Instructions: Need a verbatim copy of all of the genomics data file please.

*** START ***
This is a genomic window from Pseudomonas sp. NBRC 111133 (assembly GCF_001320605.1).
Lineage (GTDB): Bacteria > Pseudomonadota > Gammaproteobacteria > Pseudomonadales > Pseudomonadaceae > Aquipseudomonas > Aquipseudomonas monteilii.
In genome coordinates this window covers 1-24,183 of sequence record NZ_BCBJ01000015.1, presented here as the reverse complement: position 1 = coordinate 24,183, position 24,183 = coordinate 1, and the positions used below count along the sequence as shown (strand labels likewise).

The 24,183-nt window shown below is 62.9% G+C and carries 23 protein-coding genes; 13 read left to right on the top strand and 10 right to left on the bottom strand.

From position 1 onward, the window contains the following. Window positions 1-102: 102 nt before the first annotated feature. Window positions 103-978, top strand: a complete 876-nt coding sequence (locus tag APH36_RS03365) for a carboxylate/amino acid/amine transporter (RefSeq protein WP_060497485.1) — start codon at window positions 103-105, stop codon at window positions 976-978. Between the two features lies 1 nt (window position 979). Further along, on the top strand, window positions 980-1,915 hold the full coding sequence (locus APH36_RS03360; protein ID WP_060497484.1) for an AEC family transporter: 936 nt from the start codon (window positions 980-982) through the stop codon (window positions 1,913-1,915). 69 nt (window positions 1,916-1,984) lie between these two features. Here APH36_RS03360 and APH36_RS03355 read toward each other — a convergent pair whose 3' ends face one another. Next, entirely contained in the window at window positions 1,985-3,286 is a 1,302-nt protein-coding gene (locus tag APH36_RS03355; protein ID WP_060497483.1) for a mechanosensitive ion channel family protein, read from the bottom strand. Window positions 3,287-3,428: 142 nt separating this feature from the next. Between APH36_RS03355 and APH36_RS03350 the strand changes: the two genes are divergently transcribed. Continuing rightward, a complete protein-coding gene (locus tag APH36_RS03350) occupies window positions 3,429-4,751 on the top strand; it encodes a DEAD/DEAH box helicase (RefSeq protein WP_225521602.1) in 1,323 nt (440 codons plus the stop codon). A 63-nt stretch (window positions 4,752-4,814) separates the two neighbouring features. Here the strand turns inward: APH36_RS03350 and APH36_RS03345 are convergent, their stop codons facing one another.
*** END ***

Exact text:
This is a genomic window from Pseudomonas sp. NBRC 111133 (assembly GCF_001320605.1).
Lineage (GTDB): Bacteria > Pseudomonadota > Gammaproteobacteria > Pseudomonadales > Pseudomonadaceae > Aquipseudomonas > Aquipseudomonas monteilii.
In genome coordinates this window covers 1-24,183 of sequence record NZ_BCBJ01000015.1, presented here as the reverse complement: position 1 = coordinate 24,183, position 24,183 = coordinate 1, and the positions used below count along the sequence as shown (strand labels likewise).

The 24,183-nt window shown below is 62.9% G+C and carries 23 protein-coding genes; 13 read left to right on the top strand and 10 right to left on the bottom strand.

From position 1 onward, the window contains the following. Window positions 1-102: 102 nt before the first annotated feature. Window positions 103-978, top strand: a complete 876-nt coding sequence (locus tag APH36_RS03365) for a carboxylate/amino acid/amine transporter (RefSeq protein WP_060497485.1) — start codon at window positions 103-105, stop codon at window positions 976-978. Between the two features lies 1 nt (window position 979). Further along, on the top strand, window positions 980-1,915 hold the full coding sequence (locus APH36_RS03360; protein ID WP_060497484.1) for an AEC family transporter: 936 nt from the start codon (window positions 980-982) through the stop codon (window positions 1,913-1,915). 69 nt (window positions 1,916-1,984) lie between these two features. Here APH36_RS03360 and APH36_RS03355 read toward each other — a convergent pair whose 3' ends face one another. Next, entirely contained in the window at window positions 1,985-3,286 is a 1,302-nt protein-coding gene (locus tag APH36_RS03355; protein ID WP_060497483.1) for a mechanosensitive ion channel family protein, read from the bottom strand. Window positions 3,287-3,428: 142 nt separating this feature from the next. Between APH36_RS03355 and APH36_RS03350 the strand changes: the two genes are divergently transcribed. Continuing rightward, a complete protein-coding gene (locus tag APH36_RS03350) occupies window positions 3,429-4,751 on the top strand; it encodes a DEAD/DEAH box helicase (RefSeq protein WP_225521602.1) in 1,323 nt (440 codons plus the stop codon). A 63-nt stretch (window positions 4,752-4,814) separates the two neighbouring features. Here the strand turns inward: APH36_RS03350 and APH36_RS03345 are convergent, their stop codons facing one another.